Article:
By Lucy DouganPoetry Giramondo Publishing
Many poems in this book explore the consolations that ‘the wild’ offers to the subjects of late modernism. The work is interested in the ways in which the past continually intrudes on the present, in all kinds of atavism, and in the ways in which pockets of wildness in built environments are a source of liveliness and a dark sort of energy. Historical sites recur, as do poems about bonds between children and adults, humans and animals, and humans and the physical world. The title refers broadly to these bonds. Ideas about salvaging, foraging and making do have also been touchstones and Dougan has been influenced by the work of artists as different as Elizabeth Bishop, Iain Sinclair, Richard Long and Andrea Arnold. As a contrast to the wildness the poems themselves aspire to quietness, to cumulative rather than immediate effects, and to sustaining a relatively natural and unobtrusive voice.
The Guardians is a profound and intimate poetic peregrination exploring matrilineal discovery and disturbance. The sequencing of the collection creates a cumulative theme of haunting and redemption culminating in Dougan’s reflections on generations of women from insider and outsider perspectives. Significantly, the poems in The Guardians deal with complex vulnerabilities without sentimentality or frenzy. They map a journey that traverses a personal, foreboding and sometimes ephemeral terrain that is ultimately an exploration of love, loss, memory, illness, mortality and the place of art and culture in a human life. This collection marks Dougan as a leading, contemporary lyric poet for her deftness in loosening the lyric mode to craft constantly surprising uses of image and line.
I could not bear the empyrean capped,
not after living so long under the ground.
You were away
when I found the lump.
You came back with a wooden duck
and a black toy dog.
In the thick of it
the duck would come to live
with the small plastic shepherd
and the stone our daughter found out in the river –
its shape sat safe in my hands.
The piggy bank was another gift.
My friend said put a coin in it a day
and smash it when you need to buy the dress
for your daughter’s wedding.
But the dog – the dog was quite something.
Being stuffed, it said nothing.
In a dream it sat quietly by our own living dog
and she looked at me straight out of her old eyes and said
Go on – it’s OK to pick it up.
The Ties My Sister Makes
The silk ties my sister makes
lie sheathed in plastic sheets
in their pigeonholes
in the factory
beneath the volcano.
They hold all the colours of the sea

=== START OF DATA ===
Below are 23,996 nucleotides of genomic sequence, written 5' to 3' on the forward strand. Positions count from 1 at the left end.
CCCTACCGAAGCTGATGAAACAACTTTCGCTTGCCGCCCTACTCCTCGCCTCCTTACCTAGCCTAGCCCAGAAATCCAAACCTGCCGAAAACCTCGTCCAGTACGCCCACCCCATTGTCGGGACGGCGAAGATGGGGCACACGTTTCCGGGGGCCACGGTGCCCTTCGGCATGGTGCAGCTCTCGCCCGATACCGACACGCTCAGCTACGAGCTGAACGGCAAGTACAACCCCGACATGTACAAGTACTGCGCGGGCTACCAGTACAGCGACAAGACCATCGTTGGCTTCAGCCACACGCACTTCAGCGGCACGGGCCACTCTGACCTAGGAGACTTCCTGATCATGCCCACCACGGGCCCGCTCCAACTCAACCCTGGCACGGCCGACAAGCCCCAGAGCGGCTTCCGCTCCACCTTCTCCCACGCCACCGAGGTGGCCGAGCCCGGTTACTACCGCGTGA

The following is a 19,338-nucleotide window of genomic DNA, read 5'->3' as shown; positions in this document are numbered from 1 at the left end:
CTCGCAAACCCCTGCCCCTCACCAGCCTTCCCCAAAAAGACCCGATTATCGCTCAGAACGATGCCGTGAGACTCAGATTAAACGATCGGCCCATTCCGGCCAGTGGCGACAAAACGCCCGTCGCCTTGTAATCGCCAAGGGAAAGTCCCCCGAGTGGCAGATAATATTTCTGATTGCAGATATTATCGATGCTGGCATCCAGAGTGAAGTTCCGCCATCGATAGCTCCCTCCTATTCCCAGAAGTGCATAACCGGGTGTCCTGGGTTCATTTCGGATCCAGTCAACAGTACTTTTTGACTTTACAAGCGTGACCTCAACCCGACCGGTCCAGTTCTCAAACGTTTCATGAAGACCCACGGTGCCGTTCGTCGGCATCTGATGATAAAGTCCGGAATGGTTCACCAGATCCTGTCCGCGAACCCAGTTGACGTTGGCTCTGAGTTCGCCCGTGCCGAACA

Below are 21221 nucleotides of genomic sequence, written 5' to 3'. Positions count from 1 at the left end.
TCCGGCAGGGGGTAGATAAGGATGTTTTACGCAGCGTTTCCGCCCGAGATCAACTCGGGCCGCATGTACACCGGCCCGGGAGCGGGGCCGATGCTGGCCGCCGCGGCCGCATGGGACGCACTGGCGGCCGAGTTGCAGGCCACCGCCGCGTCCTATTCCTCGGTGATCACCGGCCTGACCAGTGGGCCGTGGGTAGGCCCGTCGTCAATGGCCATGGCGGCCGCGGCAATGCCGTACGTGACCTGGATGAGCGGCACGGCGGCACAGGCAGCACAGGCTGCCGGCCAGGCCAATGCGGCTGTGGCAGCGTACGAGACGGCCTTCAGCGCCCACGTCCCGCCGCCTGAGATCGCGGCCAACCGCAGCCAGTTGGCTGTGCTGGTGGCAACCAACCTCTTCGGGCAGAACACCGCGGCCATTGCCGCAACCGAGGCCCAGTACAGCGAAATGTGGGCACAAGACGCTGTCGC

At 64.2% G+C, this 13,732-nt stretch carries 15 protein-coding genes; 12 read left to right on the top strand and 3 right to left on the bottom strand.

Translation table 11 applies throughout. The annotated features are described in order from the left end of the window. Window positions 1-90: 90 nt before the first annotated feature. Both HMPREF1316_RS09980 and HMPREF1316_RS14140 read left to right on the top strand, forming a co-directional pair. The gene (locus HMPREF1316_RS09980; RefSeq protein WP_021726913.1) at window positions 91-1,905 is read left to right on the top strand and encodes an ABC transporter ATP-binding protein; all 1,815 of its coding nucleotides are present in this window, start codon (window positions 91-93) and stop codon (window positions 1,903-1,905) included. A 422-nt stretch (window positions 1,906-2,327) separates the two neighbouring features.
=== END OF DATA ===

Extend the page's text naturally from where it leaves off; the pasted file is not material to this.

and are scaled like fishes too
so that when I first see them
laid out in their obedient ranks
I want to exclaim like Willmouse
at the Roman fish market
Che belle cose.
My sister’s ties
will be dispatched about the world,
their underwater silvers and greens
flashing in the dark aquariums of shop windows.
I think of all the necks they will encircle,
the men who will make their deft adjustments
and the women who will stroke them and roll them away
with socks or hang them inside wardrobe doors,
unaware of my sister’s clever hands
and of her name
inside the label
beating out its syllables
silently next to their husband’s hearts.
The women in these suburbs
flirt with the man who cuts keys, fixes heels.
They can’t help being won over
by the light that glowers at his shop-front.
Too sure of himself by half
my mother would say.
He dyes his hair unflatteringly dark.
Once I took him shoes,
a second-hand pair.
God, love, he asked,
what have you been doing in these?
I laugh at the histories I could invent
for these strangers – sleep-walking, bacchic dance.
I laugh and say nothing
as he hands me the little green slip.
But I don’t go back for a long, long time
(life more ruptured than the wreck
of shoes I handed him, impossible to unlock).
Where you been darl?
(if I could click my heels).
It’s a story I cannot tell –
what kept me from redeeming
At night the women in these suburbs
unlock their doors
with keys fashioned
by the man at the kiosk.
They kick off their shoes
shiny and re-heeled.
They smile without quite knowing
how the man with the dark, dark hair
has eased his way into their smallest secret places,
snug in the palm, firm at the ankle.
And I chide myself gently
for not telling him the story of the book
I swapped for shoes
or why I had been away for so long.
The Premier’s 21 Shortlist